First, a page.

Two memorable figures to emerge from the prosecutions of those accused in the Jan. 6 attack at the U.S. Capitol are apparently considering a plea deal and have asked the court for additional time.
Ronald Sandlin and Nathaniel DeGrave were two of the more memorable faces of the Capitol riot. Sandlin appears to have recorded himself smoking marijuana inside the Capitol, and allegedly discussed “shipping guns” to his home in Tennessee ahead of going to D.C. for Jan. 6, which he referred to as “the boogaloo”—a right-wing reference to a potential U.S. Civil War.
DeGrave, a Las Vegas resident who has expressed sentiments nearing “idol” worship of the former president, allegedly faced off against Capitol police officers and, when the cops began to retreat, appears to have started “banging his chest.”
Now, according to their lawyers, both men may be close to reaching a plea deal that would avoid a trial.
“[T]he parties are in active plea discussions, and it appears that there is a significant chance that this case may be resolved without a trial,” lawyers for the men wrote in a filing Tuesday asking that an upcoming pretrial motion schedule, culminating in a motions hearing scheduled for June 27, be vacated.
Sandlin’s attorney Jerry Ray Smith, Jr., and DeGrave’s attorneys John Pierce and William Shipley, asked that the motions hearing be converted to a status conference.
“The parties believe that, by June 27, 2022 (the current pretrial motions hearing), it will be clear if this case is going to be resolved with a plea or not,” the filing said. “If the case is not going to be resolved with a plea, a new motions calendar and motions hearing date can be set at the hearing on June 27, 2022.”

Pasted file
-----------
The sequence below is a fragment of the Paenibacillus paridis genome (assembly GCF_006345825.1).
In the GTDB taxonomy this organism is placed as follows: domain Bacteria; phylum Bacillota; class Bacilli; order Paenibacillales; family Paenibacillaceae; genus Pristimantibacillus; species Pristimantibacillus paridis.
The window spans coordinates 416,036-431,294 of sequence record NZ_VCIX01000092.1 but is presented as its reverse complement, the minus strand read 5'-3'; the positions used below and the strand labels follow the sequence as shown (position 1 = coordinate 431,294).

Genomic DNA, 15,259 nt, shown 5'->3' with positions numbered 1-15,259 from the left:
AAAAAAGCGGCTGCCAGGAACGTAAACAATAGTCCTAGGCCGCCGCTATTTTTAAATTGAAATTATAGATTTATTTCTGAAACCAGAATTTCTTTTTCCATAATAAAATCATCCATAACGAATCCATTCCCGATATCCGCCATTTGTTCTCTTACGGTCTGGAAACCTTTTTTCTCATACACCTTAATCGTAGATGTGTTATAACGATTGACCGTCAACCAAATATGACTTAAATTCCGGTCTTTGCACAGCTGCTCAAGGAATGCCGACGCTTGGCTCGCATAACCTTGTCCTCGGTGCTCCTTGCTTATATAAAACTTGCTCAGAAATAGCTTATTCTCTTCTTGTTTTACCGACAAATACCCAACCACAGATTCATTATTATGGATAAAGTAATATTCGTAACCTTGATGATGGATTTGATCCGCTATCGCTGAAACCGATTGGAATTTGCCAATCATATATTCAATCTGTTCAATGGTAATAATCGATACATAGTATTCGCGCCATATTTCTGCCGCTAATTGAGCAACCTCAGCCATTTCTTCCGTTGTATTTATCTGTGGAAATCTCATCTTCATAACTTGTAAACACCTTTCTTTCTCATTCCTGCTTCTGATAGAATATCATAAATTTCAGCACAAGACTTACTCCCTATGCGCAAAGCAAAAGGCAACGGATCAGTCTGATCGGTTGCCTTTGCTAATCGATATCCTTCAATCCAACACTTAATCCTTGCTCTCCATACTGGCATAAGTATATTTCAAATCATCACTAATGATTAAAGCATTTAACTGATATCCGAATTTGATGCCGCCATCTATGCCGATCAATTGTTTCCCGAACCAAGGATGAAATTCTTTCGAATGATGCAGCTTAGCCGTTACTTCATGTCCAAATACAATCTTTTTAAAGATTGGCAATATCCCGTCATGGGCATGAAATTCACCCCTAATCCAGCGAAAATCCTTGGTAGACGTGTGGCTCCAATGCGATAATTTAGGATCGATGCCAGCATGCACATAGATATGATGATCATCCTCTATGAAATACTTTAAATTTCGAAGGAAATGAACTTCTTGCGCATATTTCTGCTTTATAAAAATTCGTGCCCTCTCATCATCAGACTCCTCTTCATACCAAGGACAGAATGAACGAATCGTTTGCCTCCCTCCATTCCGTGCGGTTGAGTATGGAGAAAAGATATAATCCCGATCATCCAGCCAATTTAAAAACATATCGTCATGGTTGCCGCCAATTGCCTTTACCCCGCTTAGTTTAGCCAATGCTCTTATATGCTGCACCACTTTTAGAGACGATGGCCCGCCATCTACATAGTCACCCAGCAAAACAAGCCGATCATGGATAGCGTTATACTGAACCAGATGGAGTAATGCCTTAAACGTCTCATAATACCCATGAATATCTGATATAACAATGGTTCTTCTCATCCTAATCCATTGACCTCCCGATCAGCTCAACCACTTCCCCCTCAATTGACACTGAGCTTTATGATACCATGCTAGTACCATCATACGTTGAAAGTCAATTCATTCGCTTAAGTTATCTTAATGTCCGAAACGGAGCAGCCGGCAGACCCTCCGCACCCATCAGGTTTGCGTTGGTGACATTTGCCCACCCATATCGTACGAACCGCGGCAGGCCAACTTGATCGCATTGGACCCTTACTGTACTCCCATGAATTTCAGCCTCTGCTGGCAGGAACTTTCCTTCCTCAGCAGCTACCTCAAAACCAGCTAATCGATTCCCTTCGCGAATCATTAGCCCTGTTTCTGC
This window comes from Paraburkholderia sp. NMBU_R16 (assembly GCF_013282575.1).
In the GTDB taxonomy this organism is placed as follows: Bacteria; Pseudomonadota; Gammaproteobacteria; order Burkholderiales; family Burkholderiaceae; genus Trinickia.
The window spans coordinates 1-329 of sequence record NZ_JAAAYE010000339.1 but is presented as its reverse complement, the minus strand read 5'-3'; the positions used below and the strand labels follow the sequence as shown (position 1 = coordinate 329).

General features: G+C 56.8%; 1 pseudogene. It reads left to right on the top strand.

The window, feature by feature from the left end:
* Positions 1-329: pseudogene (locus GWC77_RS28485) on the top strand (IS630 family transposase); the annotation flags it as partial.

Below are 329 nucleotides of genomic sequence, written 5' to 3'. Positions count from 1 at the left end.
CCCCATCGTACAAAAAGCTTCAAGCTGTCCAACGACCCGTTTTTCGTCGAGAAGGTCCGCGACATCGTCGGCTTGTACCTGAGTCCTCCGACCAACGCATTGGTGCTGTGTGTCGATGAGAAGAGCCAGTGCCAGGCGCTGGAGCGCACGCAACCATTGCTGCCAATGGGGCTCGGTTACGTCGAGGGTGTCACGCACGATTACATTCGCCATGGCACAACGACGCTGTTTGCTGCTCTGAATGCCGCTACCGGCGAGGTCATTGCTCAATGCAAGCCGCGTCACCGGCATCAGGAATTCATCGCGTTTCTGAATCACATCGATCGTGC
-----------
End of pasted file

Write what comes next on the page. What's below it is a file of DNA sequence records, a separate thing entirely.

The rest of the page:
It’s the third time these two defendants have requested that a status conference not go forward as scheduled. In February and March, U.S. District Judge Dabney Friedrich granted both requests from Sandlin and DeGrave to continue a status conference hearing.
The suggestion that the case could settle marks a potential change in tone from the defendants. Friedrich, a Trump appointee, had previously rejected DeGrave and Sandlin’s efforts to get the federal obstruction charge dismissed, becoming the first judge in the district to issue a ruling on what had become an increasingly common legal play among Jan. 6 defendants accused of the obstruction felony. At least nine of her fellow judges have followed suit; only one, Carl Nichols—also a Trump appointee—has granted such a motion.
Friedrich also oversaw the first jury trial in the Jan. 6 prosecution. In March, a jury delivered a clean sweep for the prosecution, convicting Texas militia man Guy Reffitt of all five counts against him, including bringing a gun to the Capitol, the federal obstruction charge, and other felonies and misdemeanors.
Josiah Colt, who is identified in court filings as having breached the Capitol alongside Sandlin and DeGrave before dangling from the Senate balcony and sitting in then-Vice President Mike Pence‘s chair, has pleaded guilty to the very federal obstruction charge that Sandlin unsuccessfully sought to dismiss. That charge carries a potential 20-year prison sentence and $250,000 fine.
Colt pleaded guilty in July of 2021, but he has not yet been sentenced—an indication that, pursuant to his plea deal, he continues to cooperate with the government in its sprawling investigation into the Jan. 6 attack on the Capitol.
The court docket did not immediately reflect a ruling on Sandlin and DeGrave’s request. Lawyers did not immediately reply to Law&Crime’s request for comment.
You can read the motion to vacate, below.
[Images via FBI court filing.]
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